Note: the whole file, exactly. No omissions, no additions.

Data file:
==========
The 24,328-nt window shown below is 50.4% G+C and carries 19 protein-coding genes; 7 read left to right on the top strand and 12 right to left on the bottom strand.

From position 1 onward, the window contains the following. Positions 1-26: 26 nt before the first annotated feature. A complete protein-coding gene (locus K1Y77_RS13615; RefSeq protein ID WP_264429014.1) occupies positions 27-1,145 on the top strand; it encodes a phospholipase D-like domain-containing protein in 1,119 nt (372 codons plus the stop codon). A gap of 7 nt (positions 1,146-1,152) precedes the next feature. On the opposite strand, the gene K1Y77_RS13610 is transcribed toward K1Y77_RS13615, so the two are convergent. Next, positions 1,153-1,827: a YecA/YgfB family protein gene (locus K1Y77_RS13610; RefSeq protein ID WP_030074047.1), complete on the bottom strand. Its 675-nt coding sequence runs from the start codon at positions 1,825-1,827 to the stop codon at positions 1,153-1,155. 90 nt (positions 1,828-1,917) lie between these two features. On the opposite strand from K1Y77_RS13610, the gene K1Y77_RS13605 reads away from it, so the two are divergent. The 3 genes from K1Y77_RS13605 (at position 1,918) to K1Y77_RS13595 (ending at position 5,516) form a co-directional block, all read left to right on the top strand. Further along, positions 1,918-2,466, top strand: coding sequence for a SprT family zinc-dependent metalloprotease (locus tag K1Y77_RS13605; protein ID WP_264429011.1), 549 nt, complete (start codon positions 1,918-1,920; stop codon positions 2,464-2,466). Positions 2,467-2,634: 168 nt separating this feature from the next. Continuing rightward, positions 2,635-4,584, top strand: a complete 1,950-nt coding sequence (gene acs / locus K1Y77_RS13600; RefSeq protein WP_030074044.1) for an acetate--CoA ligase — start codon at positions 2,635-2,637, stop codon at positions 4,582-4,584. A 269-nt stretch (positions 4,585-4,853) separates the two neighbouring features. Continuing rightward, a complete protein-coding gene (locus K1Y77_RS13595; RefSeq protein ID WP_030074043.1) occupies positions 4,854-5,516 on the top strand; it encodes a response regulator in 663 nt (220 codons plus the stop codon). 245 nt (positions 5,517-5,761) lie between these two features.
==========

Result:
The 24,328-nt window shown below is 50.4% G+C and carries 19 protein-coding genes; 7 read left to right on the top strand and 12 right to left on the bottom strand.

From position 1 onward, the window contains the following. Positions 1-26: 26 nt before the first annotated feature. A complete protein-coding gene (locus K1Y77_RS13615; RefSeq protein ID WP_264429014.1) occupies positions 27-1,145 on the top strand; it encodes a phospholipase D-like domain-containing protein in 1,119 nt (372 codons plus the stop codon). A gap of 7 nt (positions 1,146-1,152) precedes the next feature. On the opposite strand, the gene K1Y77_RS13610 is transcribed toward K1Y77_RS13615, so the two are convergent. Next, positions 1,153-1,827: a YecA/YgfB family protein gene (locus K1Y77_RS13610; RefSeq protein ID WP_030074047.1), complete on the bottom strand. Its 675-nt coding sequence runs from the start codon at positions 1,825-1,827 to the stop codon at positions 1,153-1,155. 90 nt (positions 1,828-1,917) lie between these two features. On the opposite strand from K1Y77_RS13610, the gene K1Y77_RS13605 reads away from it, so the two are divergent. The 3 genes from K1Y77_RS13605 (at position 1,918) to K1Y77_RS13595 (ending at position 5,516) form a co-directional block, all read left to right on the top strand. Further along, positions 1,918-2,466, top strand: coding sequence for a SprT family zinc-dependent metalloprotease (locus tag K1Y77_RS13605; protein ID WP_264429011.1), 549 nt, complete (start codon positions 1,918-1,920; stop codon positions 2,464-2,466). Positions 2,467-2,634: 168 nt separating this feature from the next. Continuing rightward, positions 2,635-4,584, top strand: a complete 1,950-nt coding sequence (gene acs / locus K1Y77_RS13600; RefSeq protein WP_030074044.1) for an acetate--CoA ligase — start codon at positions 2,635-2,637, stop codon at positions 4,582-4,584. A 269-nt stretch (positions 4,585-4,853) separates the two neighbouring features. Continuing rightward, a complete protein-coding gene (locus K1Y77_RS13595; RefSeq protein ID WP_030074043.1) occupies positions 4,854-5,516 on the top strand; it encodes a response regulator in 663 nt (220 codons plus the stop codon). 245 nt (positions 5,517-5,761) lie between these two features.